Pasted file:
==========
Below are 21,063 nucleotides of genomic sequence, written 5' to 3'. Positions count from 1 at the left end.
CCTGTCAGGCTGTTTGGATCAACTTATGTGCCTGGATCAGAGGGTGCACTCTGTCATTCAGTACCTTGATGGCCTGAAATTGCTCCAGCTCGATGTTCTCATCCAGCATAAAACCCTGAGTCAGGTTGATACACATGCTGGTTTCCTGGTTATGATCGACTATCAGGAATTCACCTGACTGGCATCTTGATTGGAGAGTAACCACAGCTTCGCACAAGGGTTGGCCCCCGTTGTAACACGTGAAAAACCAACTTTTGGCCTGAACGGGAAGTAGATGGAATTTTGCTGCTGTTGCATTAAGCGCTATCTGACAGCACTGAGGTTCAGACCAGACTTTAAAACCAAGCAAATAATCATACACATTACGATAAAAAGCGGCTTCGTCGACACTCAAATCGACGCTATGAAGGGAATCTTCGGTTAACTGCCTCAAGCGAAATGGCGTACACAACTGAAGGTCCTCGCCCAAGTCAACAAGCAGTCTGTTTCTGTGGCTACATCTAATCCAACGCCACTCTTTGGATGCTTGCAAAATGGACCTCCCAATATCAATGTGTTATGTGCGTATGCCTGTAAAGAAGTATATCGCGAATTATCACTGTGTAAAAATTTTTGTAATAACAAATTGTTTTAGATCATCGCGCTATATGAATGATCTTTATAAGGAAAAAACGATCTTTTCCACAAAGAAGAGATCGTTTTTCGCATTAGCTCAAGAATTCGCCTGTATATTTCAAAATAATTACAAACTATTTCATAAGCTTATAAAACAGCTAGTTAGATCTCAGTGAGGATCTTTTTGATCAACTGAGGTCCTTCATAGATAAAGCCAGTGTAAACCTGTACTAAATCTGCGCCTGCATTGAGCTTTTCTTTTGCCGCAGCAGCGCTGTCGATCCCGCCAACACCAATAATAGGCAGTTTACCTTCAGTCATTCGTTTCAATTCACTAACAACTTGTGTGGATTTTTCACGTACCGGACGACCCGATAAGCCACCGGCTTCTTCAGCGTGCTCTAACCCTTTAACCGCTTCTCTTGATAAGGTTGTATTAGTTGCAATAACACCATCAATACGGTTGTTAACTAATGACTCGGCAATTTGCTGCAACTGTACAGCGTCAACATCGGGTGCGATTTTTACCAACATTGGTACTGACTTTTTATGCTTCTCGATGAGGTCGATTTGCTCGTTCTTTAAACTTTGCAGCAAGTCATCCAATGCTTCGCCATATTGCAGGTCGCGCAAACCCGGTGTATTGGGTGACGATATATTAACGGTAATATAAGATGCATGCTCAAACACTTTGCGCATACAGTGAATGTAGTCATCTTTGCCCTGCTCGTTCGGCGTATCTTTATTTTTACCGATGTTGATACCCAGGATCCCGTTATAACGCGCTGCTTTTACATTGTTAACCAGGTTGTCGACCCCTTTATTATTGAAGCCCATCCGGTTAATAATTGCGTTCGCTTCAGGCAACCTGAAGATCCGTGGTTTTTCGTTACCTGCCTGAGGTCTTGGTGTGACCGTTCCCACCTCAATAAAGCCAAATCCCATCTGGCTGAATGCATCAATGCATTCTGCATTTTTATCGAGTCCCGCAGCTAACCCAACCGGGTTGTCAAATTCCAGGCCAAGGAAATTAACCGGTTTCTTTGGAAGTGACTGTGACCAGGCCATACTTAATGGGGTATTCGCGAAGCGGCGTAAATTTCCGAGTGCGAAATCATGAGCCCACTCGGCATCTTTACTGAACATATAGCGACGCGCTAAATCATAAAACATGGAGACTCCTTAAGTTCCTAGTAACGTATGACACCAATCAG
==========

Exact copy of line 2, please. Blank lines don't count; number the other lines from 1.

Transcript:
CCTGTCAGGCTGTTTGGATCAACTTATGTGCCTGGATCAGAGGGTGCACTCTGTCATTCAGTACCTTGATGGCCTGAAATTGCTCCAGCTCGATGTTCTCATCCAGCATAAAACCCTGAGTCAGGTTGATACACATGCTGGTTTCCTGGTTATGATCGACTATCAGGAATTCACCTGACTGGCATCTTGATTGGAGAGTAACCACAGCTTCGCACAAGGGTTGGCCCCCGTTGTAACACGTGAAAAACCAACTTTTGGCCTGAACGGGAAGTAGATGGAATTTTGCTGCTGTTGCATTAAGCGCTATCTGACAGCACTGAGGTTCAGACCAGACTTTAAAACCAAGCAAATAATCATACACATTACGATAAAAAGCGGCTTCGTCGACACTCAAATCGACGCTATGAAGGGAATCTTCGGTTAACTGCCTCAAGCGAAATGGCGTACACAACTGAAGGTCCTCGCCCAAGTCAACAAGCAGTCTGTTTCTGTGGCTACATCTAATCCAACGCCACTCTTTGGATGCTTGCAAAATGGACCTCCCAATATCAATGTGTTATGTGCGTATGCCTGTAAAGAAGTATATCGCGAATTATCACTGTGTAAAAATTTTTGTAATAACAAATTGTTTTAGATCATCGCGCTATATGAATGATCTTTATAAGGAAAAAACGATCTTTTCCACAAAGAAGAGATCGTTTTTCGCATTAGCTCAAGAATTCGCCTGTATATTTCAAAATAATTACAAACTATTTCATAAGCTTATAAAACAGCTAGTTAGATCTCAGTGAGGATCTTTTTGATCAACTGAGGTCCTTCATAGATAAAGCCAGTGTAAACCTGTACTAAATCTGCGCCTGCATTGAGCTTTTCTTTTGCCGCAGCAGCGCTGTCGATCCCGCCAACACCAATAATAGGCAGTTTACCTTCAGTCATTCGTTTCAATTCACTAACAACTTGTGTGGATTTTTCACGTACCGGACGACCCGATAAGCCACCGGCTTCTTCAGCGTGCTCTAACCCTTTAACCGCTTCTCTTGATAAGGTTGTATTAGTTGCAATAACACCATCAATACGGTTGTTAACTAATGACTCGGCAATTTGCTGCAACTGTACAGCGTCAACATCGGGTGCGATTTTTACCAACATTGGTACTGACTTTTTATGCTTCTCGATGAGGTCGATTTGCTCGTTCTTTAAACTTTGCAGCAAGTCATCCAATGCTTCGCCATATTGCAGGTCGCGCAAACCCGGTGTATTGGGTGACGATATATTAACGGTAATATAAGATGCATGCTCAAACACTTTGCGCATACAGTGAATGTAGTCATCTTTGCCCTGCTCGTTCGGCGTATCTTTATTTTTACCGATGTTGATACCCAGGATCCCGTTATAACGCGCTGCTTTTACATTGTTAACCAGGTTGTCGACCCCTTTATTATTGAAGCCCATCCGGTTAATAATTGCGTTCGCTTCAGGCAACCTGAAGATCCGTGGTTTTTCGTTACCTGCCTGAGGTCTTGGTGTGACCGTTCCCACCTCAATAAAGCCAAATCCCATCTGGCTGAATGCATCAATGCATTCTGCATTTTTATCGAGTCCCGCAGCTAACCCAACCGGGTTGTCAAATTCCAGGCCAAGGAAATTAACCGGTTTCTTTGGAAGTGACTGTGACCAGGCCATACTTAATGGGGTATTCGCGAAGCGGCGTAAATTTCCGAGTGCGAAATCATGAGCCCACTCGGCATCTTTACTGAACATATAGCGACGCGCTAAATCATAAAACATGGAGACTCCTTAAGTTCCTAGTAACGTATGACACCAATCAG